Of the numerous men I’ve dated, there was only one who liked to dance. Most men don’t understand that they don’t have to be Fred Astaire; if they can lead and keep the beat, any woman in the room will be their partner. Knowing this, I tried to encourage my son to dance but he never quite took to it. So to be in a country where men are enthusiastic to dance with me…. well, it’s the closest I’ve come in quite a while to bliss.

TO BE CONTINUED.

 

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21 thoughts on “Dancing with Cubans

  1. Jo-Ann

    Hi Sara. Loved this story, and the women’s dresses in particular. Hope life is going great for you. You sure do get to go places I fear I will never see. Best thing is you make it possible for me to enjoy these places. Wishing you all good things,
    Jo-Ann

    Reply
  2. Jack Sherman

    Hi Sara, I love your blogs, especially your experience in Cuba. I am a 70+ year old Canadian man and my country upbringing included country dances. Everyone attended, parents took their kids, and we all learned to dance, from the conga lines to the “chicken dance”! I remember my parents bedding me down in the cloak room on top of a pile of coats and waking me for the midnight lunch. The dances were in the old rural,school houses and the orchestra was local self-taught musicians. The bass player actually made his own bass fiddle. Lots of great memories and your blog of Cuban life brought those memories back to me. Thanks for not being tempted back to the internet while there, except to post, for us fortunate enough to appreciate my your blog,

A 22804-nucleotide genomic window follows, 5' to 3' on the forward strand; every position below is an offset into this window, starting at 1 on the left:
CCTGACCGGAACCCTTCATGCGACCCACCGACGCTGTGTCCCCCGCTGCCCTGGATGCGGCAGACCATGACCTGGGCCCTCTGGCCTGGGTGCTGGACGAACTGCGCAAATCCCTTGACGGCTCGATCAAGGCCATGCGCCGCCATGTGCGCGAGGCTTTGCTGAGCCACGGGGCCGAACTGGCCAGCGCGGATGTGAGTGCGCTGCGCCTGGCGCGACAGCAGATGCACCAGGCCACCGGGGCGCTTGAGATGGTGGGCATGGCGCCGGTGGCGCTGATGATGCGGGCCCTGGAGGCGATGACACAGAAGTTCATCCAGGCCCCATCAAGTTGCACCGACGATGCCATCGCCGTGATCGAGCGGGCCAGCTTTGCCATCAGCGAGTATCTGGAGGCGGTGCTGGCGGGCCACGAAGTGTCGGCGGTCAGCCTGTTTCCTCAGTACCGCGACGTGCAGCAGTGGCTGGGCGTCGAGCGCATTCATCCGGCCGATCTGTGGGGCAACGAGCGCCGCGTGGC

Sincerely,
    Jack

    Reply
  3. Jill Van Dyke

    Hello Sara, I am very sensitvie to all the buzz of the internet and was about to unsubscribe to your email. i read it though and enjoyed being able to vicariously travel with you to Cuba, Thank you for that opportunity Jill

    Reply
  4. Judi Turner

    Your attitude of openness toward people is inspiring and your willingness to participate is uplifting. Now
    I want to go to Cuba.
    Judi Bachrach Turner

    Reply
    1. hank scheinberg

      Sara,
      It’s been many years since Jackie Komaroff introduced us and we hung out looking at property in Venice and Marina del Rey.I still have the copy of REAL PROPERTY you gave me with your personal inscription.What you probably did not know about me was that I had spent almost 2 years commuting between my job on Wall Street and my reserved room at the Sevilla Biltmore on the Prado in Havana. The timeframe could not have been more interesting or exciting–November 1958 until the Spring of 1960, before, during and after the Revolution.
      I have never been back, preferring to relive the adventuresome days of my youth in my mind and enjoying seeing Cuba through the eyes of a talented observer such as yourself. I have many Cuban friends who managed to get to the US in the early days after all their homes and land were confiscated. I won’t go back until they do. I truly felt the spirit of the people reading your blog. My best to you. Hank

      Reply
      1. Sara Davidson Post author